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  • Diane deGroat

1. Robo-Kid: How a Book is Born.

Updated: Mar 18




Now for something completely different. Look at the above image. The Adventures of Robo-Kid doesn’t look like a Diane deGroat book, does it? Nothing like the Gilbert and Friends books (1996-2012), or the Charlie the Ranch Dog books (2011-2015), which have occupied my drawing table/computer for many years:


So what happened?


Robo-Kid has an interesting beginning.


“Where do you get your ideas?” is the most asked question I get from kids when I visit schools. I usually give the stock answer: “Ideas are everywhere! Just look around you and use your imagination!” At least that’s what I learned from listening to other authors and illustrators.


I’ve also learned that some of them have so many ideas that they can’t write them down fast enough. (Curse you, Jane Yolen!) Some have a computer screen full of icons labeled “Story Ideas,” chock full of starting (or ending) points. And some still have old fashioned file cabinets stuffed with ideas on paper that could be loaded with potential.


And me? Even though I've written over 25 books and illustrated over 150, I still struggle to come up with something original and wonderful, when actually I’d just settle for something that doesn’t get rejected!


So where did the idea for The Adventures of Robo-Kid come from? Unfortunately, I really don’t remember. Sorry. All I can tell you is that it came from a box in my closet labeled “old ms.” (manuscripts).


It contains book ideas I had conjured up a looooong time ago. Almost thirty years ago. Before Gilbert ago. Back when I was eager to get my own stories published, and I submitted anything and everything I could think of. In other words, it’s a box full of rejections.


All but one, that is. A story I wrote called Roses Are Pink, Your Feet Really Stink was picked up by a young editor at William Morrow publishers. She saw the potential, and with some (actually quite a bit of) editorial help, it was published, reviewed well, and is still a best seller every year on Valentine’s Day. (Thank you, editor Andrea Spooner!) My career as a children's book author officially began, and I forgot all about the box of rejected ideas in the closet.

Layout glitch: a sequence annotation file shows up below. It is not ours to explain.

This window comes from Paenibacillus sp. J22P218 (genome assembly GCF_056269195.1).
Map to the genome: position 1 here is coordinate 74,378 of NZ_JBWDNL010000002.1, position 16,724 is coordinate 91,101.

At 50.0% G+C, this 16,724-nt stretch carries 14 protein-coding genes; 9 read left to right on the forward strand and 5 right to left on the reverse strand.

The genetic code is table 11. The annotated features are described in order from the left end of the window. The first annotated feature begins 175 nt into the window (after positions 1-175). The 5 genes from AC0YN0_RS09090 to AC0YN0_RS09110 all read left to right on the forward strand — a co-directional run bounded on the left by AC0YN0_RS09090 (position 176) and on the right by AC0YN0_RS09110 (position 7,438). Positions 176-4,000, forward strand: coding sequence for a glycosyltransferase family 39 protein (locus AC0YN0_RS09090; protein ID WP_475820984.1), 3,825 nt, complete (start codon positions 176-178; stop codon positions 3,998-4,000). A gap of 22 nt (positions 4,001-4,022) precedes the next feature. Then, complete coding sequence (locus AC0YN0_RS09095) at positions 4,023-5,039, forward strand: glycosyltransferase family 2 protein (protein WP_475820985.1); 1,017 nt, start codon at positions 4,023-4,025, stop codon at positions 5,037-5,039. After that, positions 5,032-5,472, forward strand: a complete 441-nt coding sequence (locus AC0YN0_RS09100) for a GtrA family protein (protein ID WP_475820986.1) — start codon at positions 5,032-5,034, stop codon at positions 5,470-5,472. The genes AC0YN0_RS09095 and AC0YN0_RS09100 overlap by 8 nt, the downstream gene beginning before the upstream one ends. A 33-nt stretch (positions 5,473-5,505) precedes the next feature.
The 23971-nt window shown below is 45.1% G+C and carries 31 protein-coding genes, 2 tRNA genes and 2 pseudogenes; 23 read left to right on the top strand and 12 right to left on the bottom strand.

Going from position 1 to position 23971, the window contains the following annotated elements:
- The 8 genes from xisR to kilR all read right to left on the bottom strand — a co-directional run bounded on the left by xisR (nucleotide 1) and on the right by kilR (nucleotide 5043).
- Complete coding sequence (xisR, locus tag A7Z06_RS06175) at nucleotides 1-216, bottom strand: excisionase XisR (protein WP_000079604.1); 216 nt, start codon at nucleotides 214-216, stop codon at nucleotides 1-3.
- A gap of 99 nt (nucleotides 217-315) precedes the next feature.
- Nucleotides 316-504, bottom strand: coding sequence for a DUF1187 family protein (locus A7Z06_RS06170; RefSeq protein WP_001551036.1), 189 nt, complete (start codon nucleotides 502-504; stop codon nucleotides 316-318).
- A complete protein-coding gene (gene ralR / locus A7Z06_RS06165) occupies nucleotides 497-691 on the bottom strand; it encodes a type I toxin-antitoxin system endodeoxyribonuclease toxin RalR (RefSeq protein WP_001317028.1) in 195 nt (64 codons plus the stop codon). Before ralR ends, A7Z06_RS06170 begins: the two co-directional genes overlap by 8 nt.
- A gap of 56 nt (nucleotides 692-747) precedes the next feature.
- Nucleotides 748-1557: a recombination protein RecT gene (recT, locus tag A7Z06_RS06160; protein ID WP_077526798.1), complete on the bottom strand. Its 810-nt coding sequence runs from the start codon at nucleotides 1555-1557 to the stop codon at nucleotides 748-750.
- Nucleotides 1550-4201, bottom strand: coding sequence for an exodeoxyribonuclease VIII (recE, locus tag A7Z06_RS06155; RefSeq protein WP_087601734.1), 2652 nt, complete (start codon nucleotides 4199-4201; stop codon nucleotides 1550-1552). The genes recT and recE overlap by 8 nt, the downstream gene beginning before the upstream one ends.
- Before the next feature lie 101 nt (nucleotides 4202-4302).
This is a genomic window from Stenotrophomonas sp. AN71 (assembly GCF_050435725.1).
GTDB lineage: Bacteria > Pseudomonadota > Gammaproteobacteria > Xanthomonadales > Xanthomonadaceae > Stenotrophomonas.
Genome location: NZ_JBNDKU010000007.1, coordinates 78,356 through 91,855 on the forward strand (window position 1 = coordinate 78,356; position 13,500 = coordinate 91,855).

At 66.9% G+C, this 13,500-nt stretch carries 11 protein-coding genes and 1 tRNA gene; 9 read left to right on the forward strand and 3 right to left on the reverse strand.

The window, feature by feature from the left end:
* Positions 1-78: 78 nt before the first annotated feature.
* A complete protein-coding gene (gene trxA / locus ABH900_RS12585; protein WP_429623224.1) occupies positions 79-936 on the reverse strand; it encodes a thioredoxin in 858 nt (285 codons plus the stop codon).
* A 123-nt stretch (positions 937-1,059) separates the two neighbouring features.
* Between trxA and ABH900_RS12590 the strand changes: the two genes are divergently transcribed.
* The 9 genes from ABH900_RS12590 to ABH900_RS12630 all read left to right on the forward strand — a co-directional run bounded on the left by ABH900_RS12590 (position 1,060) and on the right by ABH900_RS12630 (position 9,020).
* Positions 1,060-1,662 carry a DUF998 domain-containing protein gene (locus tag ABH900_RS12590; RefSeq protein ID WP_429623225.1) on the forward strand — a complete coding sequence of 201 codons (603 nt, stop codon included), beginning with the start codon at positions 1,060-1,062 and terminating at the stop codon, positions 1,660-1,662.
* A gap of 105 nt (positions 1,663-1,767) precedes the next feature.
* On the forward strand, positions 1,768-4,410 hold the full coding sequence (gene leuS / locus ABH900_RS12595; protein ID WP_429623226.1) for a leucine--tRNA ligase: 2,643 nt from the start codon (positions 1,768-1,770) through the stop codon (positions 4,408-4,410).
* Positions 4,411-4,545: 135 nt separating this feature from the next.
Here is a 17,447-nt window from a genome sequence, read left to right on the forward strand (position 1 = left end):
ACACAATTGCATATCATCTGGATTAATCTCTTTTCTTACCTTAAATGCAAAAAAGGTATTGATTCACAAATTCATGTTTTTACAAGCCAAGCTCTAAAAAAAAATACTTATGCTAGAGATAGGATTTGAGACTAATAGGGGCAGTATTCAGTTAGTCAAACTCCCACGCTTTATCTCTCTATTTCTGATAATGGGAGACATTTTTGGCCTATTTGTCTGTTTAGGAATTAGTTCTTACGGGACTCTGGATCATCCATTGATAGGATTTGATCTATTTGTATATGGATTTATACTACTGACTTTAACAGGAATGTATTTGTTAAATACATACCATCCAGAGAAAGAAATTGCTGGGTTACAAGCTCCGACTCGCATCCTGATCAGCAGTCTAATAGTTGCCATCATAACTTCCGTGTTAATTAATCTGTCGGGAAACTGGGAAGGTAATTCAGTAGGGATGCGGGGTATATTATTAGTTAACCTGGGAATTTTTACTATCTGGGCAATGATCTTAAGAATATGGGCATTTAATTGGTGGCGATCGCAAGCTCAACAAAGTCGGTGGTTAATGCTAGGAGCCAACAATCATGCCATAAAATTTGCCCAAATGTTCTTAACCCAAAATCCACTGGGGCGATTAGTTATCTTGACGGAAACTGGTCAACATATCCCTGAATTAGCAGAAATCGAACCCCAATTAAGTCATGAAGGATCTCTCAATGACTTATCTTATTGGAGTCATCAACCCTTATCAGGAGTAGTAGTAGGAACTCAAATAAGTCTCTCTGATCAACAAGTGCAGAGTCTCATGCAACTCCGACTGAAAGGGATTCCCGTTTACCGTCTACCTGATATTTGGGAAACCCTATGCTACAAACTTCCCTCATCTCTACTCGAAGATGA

So Gilbert was born in 1996 and lived for another fifteen years in first grade. Fortunately, the Gilbert series was a format I could easily repeat. Given an event or a holiday to focus on, it wasn’t so hard to come up with ideas for the 19 books in the series. Gilbert has a problem. Gilbert solves a problem. That’s about it.


When the Gilbert series ended—publisher's choice, not mine—I illustrated the Charlie the Ranch Dog books for five years. Fun dog! Cowboy humor! Yee-hah!


When that series ended, I was suddenly unemployed. I needed to come up with a new project, but was stumped for ideas. So I went back to that “old ms.” box in the closet and dug through the layers of rejected ideas, hoping there was something worth salvaging. Or at least something I could work with.


My old book ideas were in the form of “dummies.” In publishing, a book dummy is a physical mockup of a book idea. To make a dummy in those days, I would roughly sketch the illustrations on 8.5 x 11" paper and then type or hand-write the text that went with it. The pages were copied, stapled or glued together, and submitted to publishers so they could get an idea of what the book would be like. It helps when editors can actually turn the pages to get a feel for the pacing, even if the art is really sketchy. Now I do it all on the computer, but that’s another story behind the stories.


Among the old dummies, I found these:

Attached were the rejection letters. Lots of them. Note: if you are ever feeling a bit uppity about your numerous successes, try reading all those rejection letters again. Would you believe that some editors actually found Edible Pets to be “disturbing?” Ruckus Bus was an alphabet book some editor said “drove way off course.” I took a closer look at Stupendous Boy, and I could now understand why, “although the two-worlds idea is clever, the story is weak.” And they were right. Being a much better writer now, I could see all the flaws. Maybe I could rewrite it to a point where it might actually be publishable!


I got to work and resketched Stupendous Boy. I started with the cover and changed the title to The Adventures of Robo-Boy. “Stupendous” is not exactly a word I use regularly. Kids might not either.


I revised the interior sketches as I went along. After about 12(!) revisions, the dummy was looking pretty good. This was pages 6-7 in the original rejected dummy for Stupendous Boy:


For the new version I added a dog—books are always funnier with dogs. I designed some new layouts for the spread before deciding on the third one for the new dummy. You can see that in the third one the comic art was totally changed in style and story too.






Once I was happy with the final sketches, I emailed the dummy to my agent, Liz Nealon from Great Dog Literary. She thought Robo-Boy was good, but she had a number of ideas to make it even better before sending it out. It was her idea to make the robot less retro and more current looking so kids could relate to it better. She also thought it should have a less sexist title, so Robo-Boy became Robo-Kid.


I incorporated her suggestions and she presented the revised dummy to Neal Porter at Neal Porter Books/Holiday House. He loved it and slotted it for his June 2022 list! Watch this space for more information about the launch and posts about the cover design and the art process.


A preview of the inside pages can be found on my website: What's New?


Meanwhile I have an idea for a sequel. But that’s another story!





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